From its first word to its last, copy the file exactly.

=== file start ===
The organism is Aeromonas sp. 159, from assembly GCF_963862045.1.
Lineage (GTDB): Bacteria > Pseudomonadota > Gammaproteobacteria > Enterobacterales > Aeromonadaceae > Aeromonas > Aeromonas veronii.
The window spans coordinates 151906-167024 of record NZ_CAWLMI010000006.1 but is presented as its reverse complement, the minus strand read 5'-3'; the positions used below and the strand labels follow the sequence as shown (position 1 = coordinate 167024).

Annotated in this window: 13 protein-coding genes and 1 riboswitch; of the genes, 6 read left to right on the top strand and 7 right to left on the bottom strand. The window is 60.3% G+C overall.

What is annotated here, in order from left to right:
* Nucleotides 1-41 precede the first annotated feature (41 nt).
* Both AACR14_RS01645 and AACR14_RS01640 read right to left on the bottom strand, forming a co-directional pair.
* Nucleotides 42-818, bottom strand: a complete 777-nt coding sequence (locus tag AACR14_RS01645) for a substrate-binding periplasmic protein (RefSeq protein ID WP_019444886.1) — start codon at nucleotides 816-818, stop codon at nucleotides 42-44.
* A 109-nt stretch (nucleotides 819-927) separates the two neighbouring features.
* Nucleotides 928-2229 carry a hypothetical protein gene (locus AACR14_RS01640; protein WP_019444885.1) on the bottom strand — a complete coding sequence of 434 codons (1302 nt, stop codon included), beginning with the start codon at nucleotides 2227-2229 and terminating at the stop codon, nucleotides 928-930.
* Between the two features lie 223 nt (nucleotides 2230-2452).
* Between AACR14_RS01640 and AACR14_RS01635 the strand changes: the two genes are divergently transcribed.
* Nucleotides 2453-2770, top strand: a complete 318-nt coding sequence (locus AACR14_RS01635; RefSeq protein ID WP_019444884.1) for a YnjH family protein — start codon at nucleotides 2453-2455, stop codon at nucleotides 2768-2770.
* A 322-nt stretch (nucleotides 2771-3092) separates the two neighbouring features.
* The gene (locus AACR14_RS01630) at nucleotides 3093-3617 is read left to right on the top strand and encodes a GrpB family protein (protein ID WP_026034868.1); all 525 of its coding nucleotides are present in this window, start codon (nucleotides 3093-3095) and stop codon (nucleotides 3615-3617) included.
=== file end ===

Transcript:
The organism is Aeromonas sp. 159, from assembly GCF_963862045.1.
Lineage (GTDB): Bacteria > Pseudomonadota > Gammaproteobacteria > Enterobacterales > Aeromonadaceae > Aeromonas > Aeromonas veronii.
The window spans coordinates 151906-167024 of record NZ_CAWLMI010000006.1 but is presented as its reverse complement, the minus strand read 5'-3'; the positions used below and the strand labels follow the sequence as shown (position 1 = coordinate 167024).

Annotated in this window: 13 protein-coding genes and 1 riboswitch; of the genes, 6 read left to right on the top strand and 7 right to left on the bottom strand. The window is 60.3% G+C overall.

What is annotated here, in order from left to right:
* Nucleotides 1-41 precede the first annotated feature (41 nt).
* Both AACR14_RS01645 and AACR14_RS01640 read right to left on the bottom strand, forming a co-directional pair.
* Nucleotides 42-818, bottom strand: a complete 777-nt coding sequence (locus tag AACR14_RS01645) for a substrate-binding periplasmic protein (RefSeq protein ID WP_019444886.1) — start codon at nucleotides 816-818, stop codon at nucleotides 42-44.
* A 109-nt stretch (nucleotides 819-927) separates the two neighbouring features.
* Nucleotides 928-2229 carry a hypothetical protein gene (locus AACR14_RS01640; protein WP_019444885.1) on the bottom strand — a complete coding sequence of 434 codons (1302 nt, stop codon included), beginning with the start codon at nucleotides 2227-2229 and terminating at the stop codon, nucleotides 928-930.
* Between the two features lie 223 nt (nucleotides 2230-2452).
* Between AACR14_RS01640 and AACR14_RS01635 the strand changes: the two genes are divergently transcribed.
* Nucleotides 2453-2770, top strand: a complete 318-nt coding sequence (locus AACR14_RS01635; RefSeq protein ID WP_019444884.1) for a YnjH family protein — start codon at nucleotides 2453-2455, stop codon at nucleotides 2768-2770.
* A 322-nt stretch (nucleotides 2771-3092) separates the two neighbouring features.
* The gene (locus AACR14_RS01630) at nucleotides 3093-3617 is read left to right on the top strand and encodes a GrpB family protein (protein ID WP_026034868.1); all 525 of its coding nucleotides are present in this window, start codon (nucleotides 3093-3095) and stop codon (nucleotides 3615-3617) included.